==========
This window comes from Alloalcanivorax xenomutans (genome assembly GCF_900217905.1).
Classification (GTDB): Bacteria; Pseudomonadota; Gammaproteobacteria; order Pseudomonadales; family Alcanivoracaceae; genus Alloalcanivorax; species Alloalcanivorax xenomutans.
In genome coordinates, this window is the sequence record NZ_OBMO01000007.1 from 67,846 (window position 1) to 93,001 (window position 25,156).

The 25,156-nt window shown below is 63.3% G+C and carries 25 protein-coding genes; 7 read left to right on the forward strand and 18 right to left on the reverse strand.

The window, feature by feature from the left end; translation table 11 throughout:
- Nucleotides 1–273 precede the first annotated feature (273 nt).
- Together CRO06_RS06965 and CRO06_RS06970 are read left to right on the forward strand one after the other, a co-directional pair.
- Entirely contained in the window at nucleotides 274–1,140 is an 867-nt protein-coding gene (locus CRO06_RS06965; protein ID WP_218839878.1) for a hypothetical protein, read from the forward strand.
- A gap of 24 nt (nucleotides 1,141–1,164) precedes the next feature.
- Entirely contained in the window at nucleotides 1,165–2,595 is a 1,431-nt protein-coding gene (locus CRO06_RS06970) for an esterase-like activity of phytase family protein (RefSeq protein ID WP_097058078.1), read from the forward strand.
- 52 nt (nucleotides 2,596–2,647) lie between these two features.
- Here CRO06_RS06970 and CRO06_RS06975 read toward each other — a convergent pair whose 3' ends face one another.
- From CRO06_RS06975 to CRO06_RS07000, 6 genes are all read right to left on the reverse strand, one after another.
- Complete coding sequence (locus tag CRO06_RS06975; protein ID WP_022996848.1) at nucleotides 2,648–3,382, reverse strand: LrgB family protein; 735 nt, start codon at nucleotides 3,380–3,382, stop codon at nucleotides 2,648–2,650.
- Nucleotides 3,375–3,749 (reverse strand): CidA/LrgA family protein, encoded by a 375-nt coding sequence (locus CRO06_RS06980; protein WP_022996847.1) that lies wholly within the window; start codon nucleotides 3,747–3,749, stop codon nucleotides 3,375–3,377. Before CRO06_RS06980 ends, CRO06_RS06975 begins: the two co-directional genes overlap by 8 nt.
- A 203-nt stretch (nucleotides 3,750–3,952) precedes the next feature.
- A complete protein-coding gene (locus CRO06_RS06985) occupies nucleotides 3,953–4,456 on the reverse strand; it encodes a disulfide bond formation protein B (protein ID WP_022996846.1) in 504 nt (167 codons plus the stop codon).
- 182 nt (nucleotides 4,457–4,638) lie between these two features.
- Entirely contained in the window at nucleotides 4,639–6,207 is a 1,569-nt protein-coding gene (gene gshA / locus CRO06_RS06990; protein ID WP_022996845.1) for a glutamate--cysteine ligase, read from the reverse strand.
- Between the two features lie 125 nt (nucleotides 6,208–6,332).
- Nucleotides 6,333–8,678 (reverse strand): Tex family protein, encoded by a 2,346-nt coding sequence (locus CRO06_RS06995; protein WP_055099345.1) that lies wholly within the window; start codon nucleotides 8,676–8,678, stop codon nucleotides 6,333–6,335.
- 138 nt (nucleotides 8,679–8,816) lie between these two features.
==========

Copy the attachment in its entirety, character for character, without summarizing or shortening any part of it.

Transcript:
This window comes from Alloalcanivorax xenomutans (genome assembly GCF_900217905.1).
Classification (GTDB): Bacteria; Pseudomonadota; Gammaproteobacteria; order Pseudomonadales; family Alcanivoracaceae; genus Alloalcanivorax; species Alloalcanivorax xenomutans.
In genome coordinates, this window is the sequence record NZ_OBMO01000007.1 from 67,846 (window position 1) to 93,001 (window position 25,156).

The 25,156-nt window shown below is 63.3% G+C and carries 25 protein-coding genes; 7 read left to right on the forward strand and 18 right to left on the reverse strand.

The window, feature by feature from the left end; translation table 11 throughout:
- Nucleotides 1–273 precede the first annotated feature (273 nt).
- Together CRO06_RS06965 and CRO06_RS06970 are read left to right on the forward strand one after the other, a co-directional pair.
- Entirely contained in the window at nucleotides 274–1,140 is an 867-nt protein-coding gene (locus CRO06_RS06965; protein ID WP_218839878.1) for a hypothetical protein, read from the forward strand.
- A gap of 24 nt (nucleotides 1,141–1,164) precedes the next feature.
- Entirely contained in the window at nucleotides 1,165–2,595 is a 1,431-nt protein-coding gene (locus CRO06_RS06970) for an esterase-like activity of phytase family protein (RefSeq protein ID WP_097058078.1), read from the forward strand.
- 52 nt (nucleotides 2,596–2,647) lie between these two features.
- Here CRO06_RS06970 and CRO06_RS06975 read toward each other — a convergent pair whose 3' ends face one another.
- From CRO06_RS06975 to CRO06_RS07000, 6 genes are all read right to left on the reverse strand, one after another.
- Complete coding sequence (locus tag CRO06_RS06975; protein ID WP_022996848.1) at nucleotides 2,648–3,382, reverse strand: LrgB family protein; 735 nt, start codon at nucleotides 3,380–3,382, stop codon at nucleotides 2,648–2,650.
- Nucleotides 3,375–3,749 (reverse strand): CidA/LrgA family protein, encoded by a 375-nt coding sequence (locus CRO06_RS06980; protein WP_022996847.1) that lies wholly within the window; start codon nucleotides 3,747–3,749, stop codon nucleotides 3,375–3,377. Before CRO06_RS06980 ends, CRO06_RS06975 begins: the two co-directional genes overlap by 8 nt.
- A 203-nt stretch (nucleotides 3,750–3,952) precedes the next feature.
- A complete protein-coding gene (locus CRO06_RS06985) occupies nucleotides 3,953–4,456 on the reverse strand; it encodes a disulfide bond formation protein B (protein ID WP_022996846.1) in 504 nt (167 codons plus the stop codon).
- 182 nt (nucleotides 4,457–4,638) lie between these two features.
- Entirely contained in the window at nucleotides 4,639–6,207 is a 1,569-nt protein-coding gene (gene gshA / locus CRO06_RS06990; protein ID WP_022996845.1) for a glutamate--cysteine ligase, read from the reverse strand.
- Between the two features lie 125 nt (nucleotides 6,208–6,332).
- Nucleotides 6,333–8,678 (reverse strand): Tex family protein, encoded by a 2,346-nt coding sequence (locus CRO06_RS06995; protein WP_055099345.1) that lies wholly within the window; start codon nucleotides 8,676–8,678, stop codon nucleotides 6,333–6,335.
- 138 nt (nucleotides 8,679–8,816) lie between these two features.